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To those who have read the first edition of this treatise the appearance of a third will serve as additional proof of its popularity. Important additions have been made in the chapters on circulatory disturbances, disorders of the back, knee, shoulder and foot, and infections of the hand. These additions have helped to bring the book up to date.
One cannot but help being impressed, as one reads, with the scope and importance of modern orthopedic surgery. Mercer has included not only diseases of the bones, muscles and tendons but also those of the nerves and blood vessels. In other words, orthopedic surgery now includes practically all extremity surgery and, in addition, many important diseases of the trunk. To cover all of these subjects adequately in a volume of 900 pages is an almost impossible task. Dr. Mercer has done an excellent piece of work, considering the inherent difficulties which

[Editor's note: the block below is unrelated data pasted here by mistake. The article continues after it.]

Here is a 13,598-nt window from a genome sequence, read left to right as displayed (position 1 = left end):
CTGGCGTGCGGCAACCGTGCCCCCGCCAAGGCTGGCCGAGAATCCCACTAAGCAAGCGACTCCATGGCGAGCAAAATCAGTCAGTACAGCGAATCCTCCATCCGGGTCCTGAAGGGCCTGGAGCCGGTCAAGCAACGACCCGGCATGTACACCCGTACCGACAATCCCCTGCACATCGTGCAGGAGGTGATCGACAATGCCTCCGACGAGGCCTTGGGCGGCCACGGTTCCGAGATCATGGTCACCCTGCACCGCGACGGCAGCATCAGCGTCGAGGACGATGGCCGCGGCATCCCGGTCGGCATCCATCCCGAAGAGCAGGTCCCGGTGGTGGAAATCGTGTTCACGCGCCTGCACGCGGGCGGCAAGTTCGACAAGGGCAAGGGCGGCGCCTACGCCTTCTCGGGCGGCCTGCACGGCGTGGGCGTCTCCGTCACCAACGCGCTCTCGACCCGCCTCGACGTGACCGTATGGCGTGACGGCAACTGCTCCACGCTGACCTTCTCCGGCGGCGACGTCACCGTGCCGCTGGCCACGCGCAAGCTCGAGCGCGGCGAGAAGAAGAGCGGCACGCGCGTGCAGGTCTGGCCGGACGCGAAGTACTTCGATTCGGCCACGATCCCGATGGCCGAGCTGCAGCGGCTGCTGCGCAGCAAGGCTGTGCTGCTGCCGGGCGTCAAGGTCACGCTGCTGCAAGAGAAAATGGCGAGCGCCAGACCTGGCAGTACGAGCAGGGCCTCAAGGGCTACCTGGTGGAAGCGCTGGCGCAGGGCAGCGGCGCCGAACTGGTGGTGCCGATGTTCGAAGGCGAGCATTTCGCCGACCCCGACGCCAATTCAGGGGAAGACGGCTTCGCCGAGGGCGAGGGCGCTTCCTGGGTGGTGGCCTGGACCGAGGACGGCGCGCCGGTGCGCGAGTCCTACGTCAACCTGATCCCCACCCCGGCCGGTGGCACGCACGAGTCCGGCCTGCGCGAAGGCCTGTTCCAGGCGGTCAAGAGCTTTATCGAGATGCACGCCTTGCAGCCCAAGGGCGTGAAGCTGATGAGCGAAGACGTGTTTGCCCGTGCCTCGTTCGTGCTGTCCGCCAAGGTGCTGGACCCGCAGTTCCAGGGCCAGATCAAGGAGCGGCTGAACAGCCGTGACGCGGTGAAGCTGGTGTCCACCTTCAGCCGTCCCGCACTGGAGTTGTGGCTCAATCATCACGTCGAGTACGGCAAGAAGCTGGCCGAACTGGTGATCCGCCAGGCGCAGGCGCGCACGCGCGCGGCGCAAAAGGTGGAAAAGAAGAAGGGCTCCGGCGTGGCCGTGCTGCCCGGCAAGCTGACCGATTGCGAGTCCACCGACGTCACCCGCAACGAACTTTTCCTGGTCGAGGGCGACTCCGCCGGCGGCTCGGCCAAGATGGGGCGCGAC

Orthopædic Surgery. JAMA. 1945;127(3):189. doi:10.1001/jama.1945.02860030061027